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Are we salting Williams Lake to death?

Study suggests immediate impact from January 2015 switch from sand to salt

by Miles Howe

A top place to swim in the Halifax area. But nobody likes an anoxic bottom on a dimictic lake! [Photo: meddygarnet via Flickr]
A top place to swim in the Halifax area. But nobody likes an anoxic bottom on a dimictic lake! [Photo: meddygarnet via Flickr]

KJIPUKTUK (Halifax) -- Since the late 1980s, the roads near Williams Lake, in the Halifax municipality, have been treated with sand and grit in the winter time, rather than road salt. There was real concern, leading up to this point, that road salt applications were running into the lake, and cause the deeper portions of the lake to anoxic, or largely devoid of oxygen.

This is a big deal, because while dimictic lakes like Williams Lake and Colpitt Lake will mix their deep to shallow waters twice a year, when an anoxic, salty bottom is created, that silty layer can simply stay there, and no longer refresh itself.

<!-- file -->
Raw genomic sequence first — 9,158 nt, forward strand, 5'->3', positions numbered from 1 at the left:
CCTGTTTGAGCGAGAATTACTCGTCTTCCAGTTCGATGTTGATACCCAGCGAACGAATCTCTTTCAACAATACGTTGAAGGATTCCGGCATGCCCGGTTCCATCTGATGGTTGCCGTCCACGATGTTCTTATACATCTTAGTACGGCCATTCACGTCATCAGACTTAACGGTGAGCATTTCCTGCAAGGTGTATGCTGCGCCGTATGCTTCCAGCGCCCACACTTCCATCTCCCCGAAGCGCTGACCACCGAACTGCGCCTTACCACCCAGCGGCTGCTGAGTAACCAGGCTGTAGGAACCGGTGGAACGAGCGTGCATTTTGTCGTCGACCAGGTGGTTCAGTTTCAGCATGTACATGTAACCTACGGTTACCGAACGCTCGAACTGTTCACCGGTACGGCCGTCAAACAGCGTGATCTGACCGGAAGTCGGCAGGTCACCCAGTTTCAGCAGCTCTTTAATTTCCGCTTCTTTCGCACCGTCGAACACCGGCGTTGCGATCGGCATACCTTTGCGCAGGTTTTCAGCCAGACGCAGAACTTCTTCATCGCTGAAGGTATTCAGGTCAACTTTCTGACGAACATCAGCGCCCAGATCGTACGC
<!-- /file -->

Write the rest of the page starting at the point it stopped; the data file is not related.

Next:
Replacing salt with sand and grit seemed to gradually rehabilitate Williams Lake, that is, until last January, when the city again began to apply road salt to the surrounding roads.

David Patriquin, a retired biology professor, took a series of deep water samples from Williams Lake last December, and what he found was surprising, even to himself. The lake had not fully turned over last fall and there was an anoxic layer at the bottom of the lake. While the tests were not conclusive, Patriquin sees the connection between the resurgent road salt applications.

For more information, I spoke with David Patriquin about his recent study, which can be found here in its entirety.  

Due to the shoe-string nature of our website, you can play the attached audio interview on your laptop or computer, but not on a tablet or phone. If it doesn't appear, don't worry, it's there. Just wait until you get to your computer to listen to the interview.

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